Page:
Through her courses (I wound up taking the second course in the sequence with her as well!), I found my voice and passion as a writer and, in so many ways, myself in the most fundamental way you can get to know yourself as a young adult. Now, our relationship has evolved. After getting to know Dr. Tobin as a professor, I have been lucky to have her in my life as a mentor. Now, we no longer see each other in class. Instead, we have what I like to call “lunch extravaganzas.” We meet at her favorite restaurant in the West Village as we are able and we talk…for four hours. It’s lovely. I am so grateful to have her in my corner as I navigate the sometimes-scary path to my future.

The friends you make in Liberal Studies will stay with you forever.

I know people say that about any college experience, but I think the type of peers Liberal Studies introduces you to especially stick with you for life. The girl in the photograph above, holding a Starbucks holiday cup as she takes in the Manhattan skyline, is my friend Andrea. We met in Dr. Tobin’s class during my first semester at NYU. As I’m sure you might have picked up by now, the class was very intimate. Our friendship was organic, born in part due to our shared love of taking long walks. That’s what we do together. We happened to live in the same dorm (shoutout to Rubin Hall!) and would walk up to Central Park from Washington Square on the regular. This is how I got to know the city, mapping it with our feet, step-by-step with someone that I could hand a headphone to and enjoy a companionable silence with. I have learned that finding people you can just be with–silently, pleasantly be with–is very important as you move forward in your life.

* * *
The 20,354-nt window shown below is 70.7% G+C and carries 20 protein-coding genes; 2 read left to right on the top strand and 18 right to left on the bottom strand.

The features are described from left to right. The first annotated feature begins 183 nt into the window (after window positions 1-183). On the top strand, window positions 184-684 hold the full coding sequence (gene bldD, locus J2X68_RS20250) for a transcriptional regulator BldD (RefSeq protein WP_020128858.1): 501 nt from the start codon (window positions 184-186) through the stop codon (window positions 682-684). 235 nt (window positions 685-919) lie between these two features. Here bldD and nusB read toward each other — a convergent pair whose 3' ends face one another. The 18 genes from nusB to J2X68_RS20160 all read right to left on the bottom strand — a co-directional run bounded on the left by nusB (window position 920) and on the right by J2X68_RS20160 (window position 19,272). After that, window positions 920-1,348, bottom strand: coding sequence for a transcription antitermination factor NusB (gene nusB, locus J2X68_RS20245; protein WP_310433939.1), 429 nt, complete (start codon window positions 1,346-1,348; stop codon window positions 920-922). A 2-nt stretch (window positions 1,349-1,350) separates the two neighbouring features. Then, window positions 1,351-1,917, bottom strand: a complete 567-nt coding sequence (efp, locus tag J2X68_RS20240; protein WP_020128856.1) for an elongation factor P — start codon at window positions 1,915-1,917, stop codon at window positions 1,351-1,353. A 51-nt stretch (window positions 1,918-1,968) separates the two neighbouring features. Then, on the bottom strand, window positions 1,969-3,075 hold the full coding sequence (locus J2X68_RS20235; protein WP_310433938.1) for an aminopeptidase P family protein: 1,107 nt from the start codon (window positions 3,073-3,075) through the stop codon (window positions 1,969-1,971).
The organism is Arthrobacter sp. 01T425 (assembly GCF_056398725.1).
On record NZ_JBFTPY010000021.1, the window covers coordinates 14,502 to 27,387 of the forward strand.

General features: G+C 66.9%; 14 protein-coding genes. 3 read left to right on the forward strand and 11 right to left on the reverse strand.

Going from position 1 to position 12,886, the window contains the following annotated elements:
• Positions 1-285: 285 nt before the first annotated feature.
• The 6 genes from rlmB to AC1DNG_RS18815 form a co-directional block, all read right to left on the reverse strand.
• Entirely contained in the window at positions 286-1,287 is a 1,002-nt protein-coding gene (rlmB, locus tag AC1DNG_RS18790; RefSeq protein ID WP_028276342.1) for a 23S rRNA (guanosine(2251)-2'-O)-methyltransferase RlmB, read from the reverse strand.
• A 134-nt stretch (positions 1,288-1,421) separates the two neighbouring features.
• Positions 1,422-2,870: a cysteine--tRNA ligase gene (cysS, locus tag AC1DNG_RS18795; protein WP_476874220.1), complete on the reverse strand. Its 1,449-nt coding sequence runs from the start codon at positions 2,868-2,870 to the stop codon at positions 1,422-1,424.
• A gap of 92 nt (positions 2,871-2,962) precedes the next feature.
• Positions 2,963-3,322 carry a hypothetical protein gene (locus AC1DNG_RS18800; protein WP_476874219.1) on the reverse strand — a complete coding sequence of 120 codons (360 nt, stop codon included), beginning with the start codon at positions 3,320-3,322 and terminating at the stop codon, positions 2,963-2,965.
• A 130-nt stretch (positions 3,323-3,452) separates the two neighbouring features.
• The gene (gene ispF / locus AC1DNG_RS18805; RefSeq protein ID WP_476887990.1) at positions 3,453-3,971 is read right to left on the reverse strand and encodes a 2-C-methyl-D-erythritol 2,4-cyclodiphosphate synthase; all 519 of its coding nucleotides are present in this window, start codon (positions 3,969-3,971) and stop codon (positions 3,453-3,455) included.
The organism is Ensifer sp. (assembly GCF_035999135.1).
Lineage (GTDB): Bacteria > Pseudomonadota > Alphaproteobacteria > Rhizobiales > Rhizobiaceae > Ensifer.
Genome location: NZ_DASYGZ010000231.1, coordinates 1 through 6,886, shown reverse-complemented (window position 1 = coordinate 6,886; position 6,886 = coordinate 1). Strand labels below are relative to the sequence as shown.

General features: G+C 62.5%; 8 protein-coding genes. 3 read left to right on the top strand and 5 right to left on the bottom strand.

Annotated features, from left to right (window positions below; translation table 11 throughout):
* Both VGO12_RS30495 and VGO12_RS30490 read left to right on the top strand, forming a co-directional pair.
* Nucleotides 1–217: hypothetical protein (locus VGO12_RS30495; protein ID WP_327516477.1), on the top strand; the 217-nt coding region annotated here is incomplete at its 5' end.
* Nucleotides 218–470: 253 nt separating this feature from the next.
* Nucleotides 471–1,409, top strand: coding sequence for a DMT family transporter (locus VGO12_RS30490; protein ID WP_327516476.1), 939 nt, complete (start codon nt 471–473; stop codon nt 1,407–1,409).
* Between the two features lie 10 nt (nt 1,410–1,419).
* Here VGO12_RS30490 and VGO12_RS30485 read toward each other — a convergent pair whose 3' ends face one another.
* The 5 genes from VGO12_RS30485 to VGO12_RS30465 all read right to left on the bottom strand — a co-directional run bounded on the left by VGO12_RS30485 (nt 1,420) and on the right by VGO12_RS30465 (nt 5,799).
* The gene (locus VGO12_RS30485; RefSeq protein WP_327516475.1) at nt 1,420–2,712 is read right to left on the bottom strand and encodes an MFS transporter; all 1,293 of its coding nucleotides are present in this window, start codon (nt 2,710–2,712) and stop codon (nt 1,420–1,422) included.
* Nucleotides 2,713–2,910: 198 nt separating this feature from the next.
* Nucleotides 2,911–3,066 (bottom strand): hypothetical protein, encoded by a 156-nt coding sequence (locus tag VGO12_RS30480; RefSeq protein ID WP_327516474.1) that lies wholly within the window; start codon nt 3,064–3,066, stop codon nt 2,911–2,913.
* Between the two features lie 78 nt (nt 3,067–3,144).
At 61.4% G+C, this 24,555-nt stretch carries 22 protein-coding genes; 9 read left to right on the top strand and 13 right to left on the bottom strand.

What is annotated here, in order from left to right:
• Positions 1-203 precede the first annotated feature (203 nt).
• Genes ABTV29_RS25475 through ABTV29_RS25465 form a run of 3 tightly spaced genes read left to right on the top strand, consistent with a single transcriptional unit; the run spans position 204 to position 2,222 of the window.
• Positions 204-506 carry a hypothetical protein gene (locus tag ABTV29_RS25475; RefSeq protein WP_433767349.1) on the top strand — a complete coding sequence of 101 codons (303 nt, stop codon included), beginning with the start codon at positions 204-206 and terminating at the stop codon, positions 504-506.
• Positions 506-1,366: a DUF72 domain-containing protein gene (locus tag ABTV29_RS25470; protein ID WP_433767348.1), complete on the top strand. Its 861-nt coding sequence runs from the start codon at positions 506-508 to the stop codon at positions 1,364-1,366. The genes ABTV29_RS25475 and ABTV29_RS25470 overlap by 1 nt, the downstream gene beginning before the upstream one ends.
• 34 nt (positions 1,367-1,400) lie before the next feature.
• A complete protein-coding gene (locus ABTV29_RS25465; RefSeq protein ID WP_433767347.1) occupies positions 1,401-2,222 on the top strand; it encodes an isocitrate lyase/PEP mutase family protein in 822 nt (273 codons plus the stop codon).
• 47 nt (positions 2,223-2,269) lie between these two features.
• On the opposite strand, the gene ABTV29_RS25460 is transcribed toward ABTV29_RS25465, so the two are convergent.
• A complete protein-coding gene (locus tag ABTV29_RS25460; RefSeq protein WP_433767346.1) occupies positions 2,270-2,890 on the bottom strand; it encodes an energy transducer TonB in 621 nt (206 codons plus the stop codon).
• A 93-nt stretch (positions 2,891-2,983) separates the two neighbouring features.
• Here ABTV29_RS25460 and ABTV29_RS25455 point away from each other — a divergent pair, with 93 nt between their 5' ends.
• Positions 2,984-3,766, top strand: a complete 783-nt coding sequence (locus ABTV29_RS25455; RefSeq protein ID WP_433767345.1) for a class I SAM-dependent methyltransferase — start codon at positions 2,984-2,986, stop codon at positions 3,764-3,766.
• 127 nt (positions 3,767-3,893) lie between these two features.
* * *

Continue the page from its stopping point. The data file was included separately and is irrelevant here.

Last night, when I needed a break from finals stress, I reached out to her and we walked for a little while. Over the course of the past year of my life, I have seen her exactly thrice–once this past February, once this past March, and last night. Neither one of us is a big texter, so our contact over the course of the pandemic has been spotty at best. I likely will not see her until next fall. Despite all of that, our friendship is as organic, familiar, and supportive as ever. The thing about people like Andrea–intelligent, kind peers you know will have a lasting impact in our world–and Liberal Studies is that they are everywhere. You just have to keep yourself open to meeting them, but these incredibly emotionally insightful people define Liberal Studies. They make it what it is and they are what have made my experiences here priceless.

The Liberal Studies community will change your life--it changed mine forever.

I am a different person than I was two years ago. That is partially because of the natural passing of time, partially because of the pandemic–it is also undeniably because of Liberal Studies. It is something about the people you meet here–people immersed in the humanities. Something about the way we think–it’s a beautiful, radical way of looking at the world: focusing on the humanity in every person. Once you start seeing the world this way and start surrounding yourself with others that see the world this way, it becomes a more beautiful place. It’s a beautiful way to be, to live. Liberal Studies has given that to me along with an entire community to support me as I move forward in my life. That is what has made Liberal Studies decisively worth it for me.